Some of the views expressed in the following notes on newly approved products should be regarded as preliminary, as there may have been limited published data at the time of publication, and little experience in Australia of their safety or efficacy. However, the Editorial Executive Committee believes that comments made in good faith at an early stage may still be of value. Before new drugs are prescribed, the Committee believes it is important that more detailed information is obtained from the manufacturer's approved product information, a drug information centre or some other appropriate source.

Lucentis (Novartis)
1.8 mg/0.3 mL or 3.0 mg/0.3 mL in single-dose vials
Approved indication: neovascular age-related macular degeneration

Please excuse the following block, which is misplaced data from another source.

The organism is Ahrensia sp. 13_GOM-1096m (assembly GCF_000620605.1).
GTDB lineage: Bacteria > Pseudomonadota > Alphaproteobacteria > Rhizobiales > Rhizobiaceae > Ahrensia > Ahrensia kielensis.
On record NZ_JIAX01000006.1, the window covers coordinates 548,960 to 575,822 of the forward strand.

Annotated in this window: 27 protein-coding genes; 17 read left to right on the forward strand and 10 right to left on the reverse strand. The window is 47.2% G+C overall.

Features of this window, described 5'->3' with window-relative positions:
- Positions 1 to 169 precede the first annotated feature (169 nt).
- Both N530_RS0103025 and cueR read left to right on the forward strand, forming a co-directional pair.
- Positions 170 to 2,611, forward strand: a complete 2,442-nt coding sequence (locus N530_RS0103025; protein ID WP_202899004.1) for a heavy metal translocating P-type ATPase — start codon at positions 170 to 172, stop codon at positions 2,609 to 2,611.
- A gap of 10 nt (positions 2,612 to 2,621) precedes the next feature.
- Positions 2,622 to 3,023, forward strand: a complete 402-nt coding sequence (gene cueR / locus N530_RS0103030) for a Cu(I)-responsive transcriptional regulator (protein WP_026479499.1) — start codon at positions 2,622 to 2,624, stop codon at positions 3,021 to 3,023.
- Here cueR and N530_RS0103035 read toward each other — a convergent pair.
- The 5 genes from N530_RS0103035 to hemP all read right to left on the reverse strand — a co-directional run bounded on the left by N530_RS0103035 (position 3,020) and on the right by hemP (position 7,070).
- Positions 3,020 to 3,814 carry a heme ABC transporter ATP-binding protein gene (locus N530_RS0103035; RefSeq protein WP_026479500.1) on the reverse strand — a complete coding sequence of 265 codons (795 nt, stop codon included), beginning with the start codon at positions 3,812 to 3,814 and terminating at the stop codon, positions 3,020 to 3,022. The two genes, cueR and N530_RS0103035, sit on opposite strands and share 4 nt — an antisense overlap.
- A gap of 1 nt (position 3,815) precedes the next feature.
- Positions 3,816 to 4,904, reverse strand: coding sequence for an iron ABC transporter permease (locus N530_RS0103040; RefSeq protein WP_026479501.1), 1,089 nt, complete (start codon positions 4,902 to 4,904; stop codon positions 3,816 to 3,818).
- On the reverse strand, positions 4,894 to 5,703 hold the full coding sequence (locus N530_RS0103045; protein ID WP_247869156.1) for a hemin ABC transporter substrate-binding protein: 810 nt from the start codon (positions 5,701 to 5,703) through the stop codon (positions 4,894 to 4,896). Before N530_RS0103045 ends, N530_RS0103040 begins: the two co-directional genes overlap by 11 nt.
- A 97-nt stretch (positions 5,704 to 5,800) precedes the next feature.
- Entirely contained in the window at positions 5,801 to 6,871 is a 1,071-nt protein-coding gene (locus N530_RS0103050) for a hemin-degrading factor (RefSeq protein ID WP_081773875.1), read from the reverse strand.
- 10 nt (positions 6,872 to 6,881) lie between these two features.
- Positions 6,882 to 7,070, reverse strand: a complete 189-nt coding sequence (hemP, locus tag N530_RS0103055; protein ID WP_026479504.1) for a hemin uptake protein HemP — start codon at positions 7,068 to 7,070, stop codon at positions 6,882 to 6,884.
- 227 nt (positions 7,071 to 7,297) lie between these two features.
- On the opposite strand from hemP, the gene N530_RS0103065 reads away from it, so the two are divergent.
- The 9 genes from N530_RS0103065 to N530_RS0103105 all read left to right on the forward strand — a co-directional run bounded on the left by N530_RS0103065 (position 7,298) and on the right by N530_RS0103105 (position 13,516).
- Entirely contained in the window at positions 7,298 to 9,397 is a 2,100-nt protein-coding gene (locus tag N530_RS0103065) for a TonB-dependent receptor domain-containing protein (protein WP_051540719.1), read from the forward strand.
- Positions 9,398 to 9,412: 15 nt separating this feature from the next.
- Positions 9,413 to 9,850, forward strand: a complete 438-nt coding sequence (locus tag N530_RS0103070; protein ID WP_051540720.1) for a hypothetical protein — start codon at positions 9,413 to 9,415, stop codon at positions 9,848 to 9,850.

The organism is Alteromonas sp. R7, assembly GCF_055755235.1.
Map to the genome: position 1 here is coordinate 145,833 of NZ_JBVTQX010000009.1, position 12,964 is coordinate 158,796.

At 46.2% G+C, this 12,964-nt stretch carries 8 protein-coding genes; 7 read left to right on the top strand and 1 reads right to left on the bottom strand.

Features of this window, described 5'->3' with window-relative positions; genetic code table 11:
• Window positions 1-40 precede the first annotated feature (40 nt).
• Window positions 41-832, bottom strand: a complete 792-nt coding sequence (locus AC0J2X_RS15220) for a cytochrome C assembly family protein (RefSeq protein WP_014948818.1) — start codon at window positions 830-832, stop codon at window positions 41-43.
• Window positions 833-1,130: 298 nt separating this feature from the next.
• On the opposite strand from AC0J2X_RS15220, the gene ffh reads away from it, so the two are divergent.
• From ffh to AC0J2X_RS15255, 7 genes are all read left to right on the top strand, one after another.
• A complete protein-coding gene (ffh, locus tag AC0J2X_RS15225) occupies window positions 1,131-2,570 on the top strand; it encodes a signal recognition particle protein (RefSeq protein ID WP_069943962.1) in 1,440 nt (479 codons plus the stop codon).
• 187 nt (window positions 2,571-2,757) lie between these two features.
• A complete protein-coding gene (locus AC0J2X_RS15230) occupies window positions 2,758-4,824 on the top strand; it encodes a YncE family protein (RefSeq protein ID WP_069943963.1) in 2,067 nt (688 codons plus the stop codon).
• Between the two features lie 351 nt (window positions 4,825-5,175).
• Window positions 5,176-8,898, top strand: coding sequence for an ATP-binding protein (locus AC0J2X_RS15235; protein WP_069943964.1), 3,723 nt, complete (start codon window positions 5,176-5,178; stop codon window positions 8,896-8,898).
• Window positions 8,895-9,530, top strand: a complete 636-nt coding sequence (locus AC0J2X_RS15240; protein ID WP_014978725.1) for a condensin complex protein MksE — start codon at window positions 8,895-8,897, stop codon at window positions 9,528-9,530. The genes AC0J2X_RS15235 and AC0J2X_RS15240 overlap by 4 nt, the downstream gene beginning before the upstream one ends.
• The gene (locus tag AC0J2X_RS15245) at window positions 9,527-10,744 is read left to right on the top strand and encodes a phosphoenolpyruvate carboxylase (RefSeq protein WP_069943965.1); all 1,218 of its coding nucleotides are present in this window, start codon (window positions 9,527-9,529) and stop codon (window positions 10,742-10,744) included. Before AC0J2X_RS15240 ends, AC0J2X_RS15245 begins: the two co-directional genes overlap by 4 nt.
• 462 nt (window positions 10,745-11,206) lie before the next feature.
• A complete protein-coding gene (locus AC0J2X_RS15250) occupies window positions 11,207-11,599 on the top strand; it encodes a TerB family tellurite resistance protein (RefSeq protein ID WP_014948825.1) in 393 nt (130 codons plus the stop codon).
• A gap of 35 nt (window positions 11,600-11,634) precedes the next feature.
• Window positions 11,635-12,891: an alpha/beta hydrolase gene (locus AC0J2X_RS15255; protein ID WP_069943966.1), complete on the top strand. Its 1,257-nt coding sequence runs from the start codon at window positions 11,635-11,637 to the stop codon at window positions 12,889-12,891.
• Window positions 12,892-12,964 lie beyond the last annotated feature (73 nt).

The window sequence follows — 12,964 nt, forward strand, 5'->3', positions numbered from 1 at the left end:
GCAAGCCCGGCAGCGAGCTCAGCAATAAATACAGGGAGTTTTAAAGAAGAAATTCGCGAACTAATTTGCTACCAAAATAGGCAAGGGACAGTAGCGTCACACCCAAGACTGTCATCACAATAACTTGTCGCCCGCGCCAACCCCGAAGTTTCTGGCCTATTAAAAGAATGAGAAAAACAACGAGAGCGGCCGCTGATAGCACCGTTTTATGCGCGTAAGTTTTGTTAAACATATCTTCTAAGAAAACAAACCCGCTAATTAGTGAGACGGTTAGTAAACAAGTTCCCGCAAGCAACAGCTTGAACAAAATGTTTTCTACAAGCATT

Australian Medicines Handbook section 11.7

Age-related macular degeneration is the leading cause of irreversible blindness in Australia. It is a progressive disease that causes loss of 'straight ahead' vision. Approximately 10% of people with this condition have the neovascular or 'wet' form. This is caused by abnormal blood vessels under the macula leaking fluid and bleeding, which eventually leads to scarring. Using fluorescein angiography, these lesions can be classified as 'classic' or 'occult'.1One current treatment for this disease in Australia is verteporfin, which is given intravenously and then followed by photodynamic therapy (see New drugs, Aust Prescr 2000;23:137–9).

Ranibizumab is a humanised monoclonal antibody fragment which blocks vascular endothelial growth factor A (VEGF-A), a key mediator in neovascular age-related macular degeneration.

Following intravitreal injection very little ranibizumab is absorbed systemically and any that is, is rapidly cleared. The terminal half-life of ranibizumab in the vitreous humour is approximately 10 days.